The hunched old man waved me down from the yard of the museum and haltingly stumbled towards me. We had just gotten on the road after a short break, but how could I ignore such a genuine effort to interact with us? Pete and I turned back. We met the man at his gate. Though his blue eyes sparkled with the intensity of a clear mind, we assumed someone so ancient wouldn’t be able to speak English. Pete communicated with him in German. He eagerly pressed Pete with questions about our trip. We noticed he seemed to fill in German words he didn’t know with English ones. Before we could ask if he spoke English as well, he ordered us to wait “funf minute”.
He retreated slowly but hurriedly into his house, which was next to a building la bled “56 os Muzeum”. Tanks and artillery pieces crowded the lawn. I realised that this must be a museum commemorating the 1956 uprising in Hungary against the occupying Russians. When our friend hobbled back and gave us a bag of sweets, I thanked him and couldn’t help asking, “Were you in the revolution?” His eyes glimmered and he motioned us inside the compound. “Give me ten minutes,” he said. We had apparently convinced him that we were actually English speakers. Nakia and Drew had already biked off. Pete and I exchanged glances. This opportunity seemed too goo to pass up.
Gergely (or Edmond) Pongratz not only participated in the revolution, but helped lead it. He first showed us a huge artillery piece. He retreated behind a bush, ordering “Now watch!” He pulled a rope behind the bush that was attached to the firing lever of the weapon. The Hungarian rebels used this method to fire captured canon back at the Russians from a safe distance. The Hungarians, while superior in numbers, were completely outgunned by the Russians. Almost all of their weapons were captured from the enemy.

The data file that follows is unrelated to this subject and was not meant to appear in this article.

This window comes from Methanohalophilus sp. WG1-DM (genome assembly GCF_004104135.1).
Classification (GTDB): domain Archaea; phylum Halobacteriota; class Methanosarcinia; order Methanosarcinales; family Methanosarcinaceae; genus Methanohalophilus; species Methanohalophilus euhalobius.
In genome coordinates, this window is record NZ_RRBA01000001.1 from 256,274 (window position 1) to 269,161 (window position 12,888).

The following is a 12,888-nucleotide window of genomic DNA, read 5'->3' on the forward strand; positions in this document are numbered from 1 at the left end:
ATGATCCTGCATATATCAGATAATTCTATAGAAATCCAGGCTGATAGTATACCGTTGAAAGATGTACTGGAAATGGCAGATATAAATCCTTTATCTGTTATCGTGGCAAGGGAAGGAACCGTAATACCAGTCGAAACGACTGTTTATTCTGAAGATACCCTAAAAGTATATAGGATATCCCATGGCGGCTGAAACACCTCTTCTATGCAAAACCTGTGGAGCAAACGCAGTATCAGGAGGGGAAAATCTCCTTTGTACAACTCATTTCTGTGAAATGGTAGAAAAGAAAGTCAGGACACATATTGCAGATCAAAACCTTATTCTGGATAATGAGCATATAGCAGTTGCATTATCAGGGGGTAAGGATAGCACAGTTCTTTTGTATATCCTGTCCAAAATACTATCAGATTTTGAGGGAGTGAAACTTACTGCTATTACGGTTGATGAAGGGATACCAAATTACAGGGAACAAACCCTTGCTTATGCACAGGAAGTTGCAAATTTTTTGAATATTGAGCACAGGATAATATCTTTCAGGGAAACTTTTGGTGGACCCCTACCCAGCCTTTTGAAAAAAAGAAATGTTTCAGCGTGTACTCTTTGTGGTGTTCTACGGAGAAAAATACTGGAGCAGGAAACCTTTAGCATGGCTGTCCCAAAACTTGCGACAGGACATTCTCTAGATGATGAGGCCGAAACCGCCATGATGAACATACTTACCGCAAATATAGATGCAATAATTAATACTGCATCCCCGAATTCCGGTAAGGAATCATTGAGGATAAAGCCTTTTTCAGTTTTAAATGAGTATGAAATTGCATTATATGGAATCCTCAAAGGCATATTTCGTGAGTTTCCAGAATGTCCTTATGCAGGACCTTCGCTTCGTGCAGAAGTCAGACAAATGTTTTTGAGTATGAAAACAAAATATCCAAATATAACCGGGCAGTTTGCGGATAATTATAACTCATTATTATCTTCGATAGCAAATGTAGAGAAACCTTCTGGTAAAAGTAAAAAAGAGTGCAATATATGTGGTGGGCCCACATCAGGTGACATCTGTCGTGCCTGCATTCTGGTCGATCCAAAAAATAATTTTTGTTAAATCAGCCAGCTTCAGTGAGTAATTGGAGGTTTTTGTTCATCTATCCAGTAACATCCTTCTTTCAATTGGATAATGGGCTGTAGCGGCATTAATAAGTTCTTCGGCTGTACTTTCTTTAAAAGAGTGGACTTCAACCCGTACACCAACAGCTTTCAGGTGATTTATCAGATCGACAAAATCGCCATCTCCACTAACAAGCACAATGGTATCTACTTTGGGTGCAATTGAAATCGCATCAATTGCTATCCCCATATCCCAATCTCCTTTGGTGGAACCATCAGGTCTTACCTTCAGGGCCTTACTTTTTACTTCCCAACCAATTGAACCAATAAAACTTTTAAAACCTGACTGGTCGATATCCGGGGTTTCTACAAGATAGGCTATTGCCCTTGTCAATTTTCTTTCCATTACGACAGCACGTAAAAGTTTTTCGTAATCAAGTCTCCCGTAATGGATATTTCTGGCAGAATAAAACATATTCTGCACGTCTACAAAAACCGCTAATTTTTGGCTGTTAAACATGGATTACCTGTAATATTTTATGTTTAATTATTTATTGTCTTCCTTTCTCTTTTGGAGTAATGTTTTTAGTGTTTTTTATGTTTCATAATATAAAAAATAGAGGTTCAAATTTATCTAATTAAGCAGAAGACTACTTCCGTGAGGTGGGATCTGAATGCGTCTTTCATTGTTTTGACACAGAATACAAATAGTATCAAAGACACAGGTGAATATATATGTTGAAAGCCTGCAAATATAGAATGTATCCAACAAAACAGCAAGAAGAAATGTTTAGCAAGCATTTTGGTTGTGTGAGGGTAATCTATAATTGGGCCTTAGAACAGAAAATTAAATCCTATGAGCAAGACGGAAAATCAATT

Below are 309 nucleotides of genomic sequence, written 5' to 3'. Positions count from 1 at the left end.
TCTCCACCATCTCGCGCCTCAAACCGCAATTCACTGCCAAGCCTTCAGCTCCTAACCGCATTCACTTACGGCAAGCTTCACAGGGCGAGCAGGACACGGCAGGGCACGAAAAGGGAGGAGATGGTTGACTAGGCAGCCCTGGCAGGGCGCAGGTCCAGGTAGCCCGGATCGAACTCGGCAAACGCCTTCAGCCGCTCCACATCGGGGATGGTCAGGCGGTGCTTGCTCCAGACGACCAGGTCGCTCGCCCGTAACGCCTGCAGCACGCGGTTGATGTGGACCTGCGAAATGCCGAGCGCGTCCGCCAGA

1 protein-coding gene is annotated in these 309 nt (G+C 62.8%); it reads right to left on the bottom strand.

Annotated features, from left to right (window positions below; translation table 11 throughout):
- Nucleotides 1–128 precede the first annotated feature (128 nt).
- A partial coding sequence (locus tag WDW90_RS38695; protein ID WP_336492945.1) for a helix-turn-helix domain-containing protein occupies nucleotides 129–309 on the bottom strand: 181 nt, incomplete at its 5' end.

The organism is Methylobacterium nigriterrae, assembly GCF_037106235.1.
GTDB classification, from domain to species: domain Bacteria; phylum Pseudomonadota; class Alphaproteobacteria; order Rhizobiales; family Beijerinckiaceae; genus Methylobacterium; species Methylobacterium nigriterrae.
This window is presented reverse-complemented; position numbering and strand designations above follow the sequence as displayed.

He took us inside the small museum. A huge map of Europe covered on entire wall. A gun case displaying period weapons, photographs and various artifacts from the revolution completed the collection. Gergely demonstrated with youthful enthusiasm how Hungarians had used Molotov cocktails to disable tanks as they tried to suppress the rebellion.
Like all of the Eastern Bloc, Hungary found itself occupied by Russian troops after they had pushed out the Germans at the end of World War II. Hungary went straight from Nazi domination to Soviet control when the Russian soldiers failed to withdraw and installed a puppet regime. Hungary had to pay a huge war debt to Russia and fulfill strict quotas for goods demanded by the Soviet. History says it was frustration from this situation boiled over into a revolt in October of 1956.
I asked Edmund why he decided to fight the Russians and pro-Soviet forces. “They wanted to make everything Russian,” explained Edmund, “our agriculture, our economy, our culture. We wanted to be free.” Hungary was free, for a while. The October rebellion effectively neutralized Russian power in Hungary. “In their archives,” gloated Edmund, “they say we beat the shit out of them.”
Unfortunately, Russia had reinforcements. After a short period of freedom, Hungarian defenders were crushed by more than a doyen Russian armored divisions, and the USSR managed to maintain control over the country until union itself dissolved from the inside.
The Museum doesn’t cover the aftermath of the failed rebellion. Instead, it focuses on the spirit of independence and heroism demonstrated by rebels. That is perhaps the most important part of the story. Edmund proved that he can focus on the most important things in other areas, too. “Some people might look at you and say ‘Who are those monks with big beards?’ But I look at you and know you’re good guys.” We left with a bag full of sweets and confidence that not everyone will judge us based on our beards. We also gained a better understanding of Hungarian History and the human capacity for valor. Thanks, Edmund!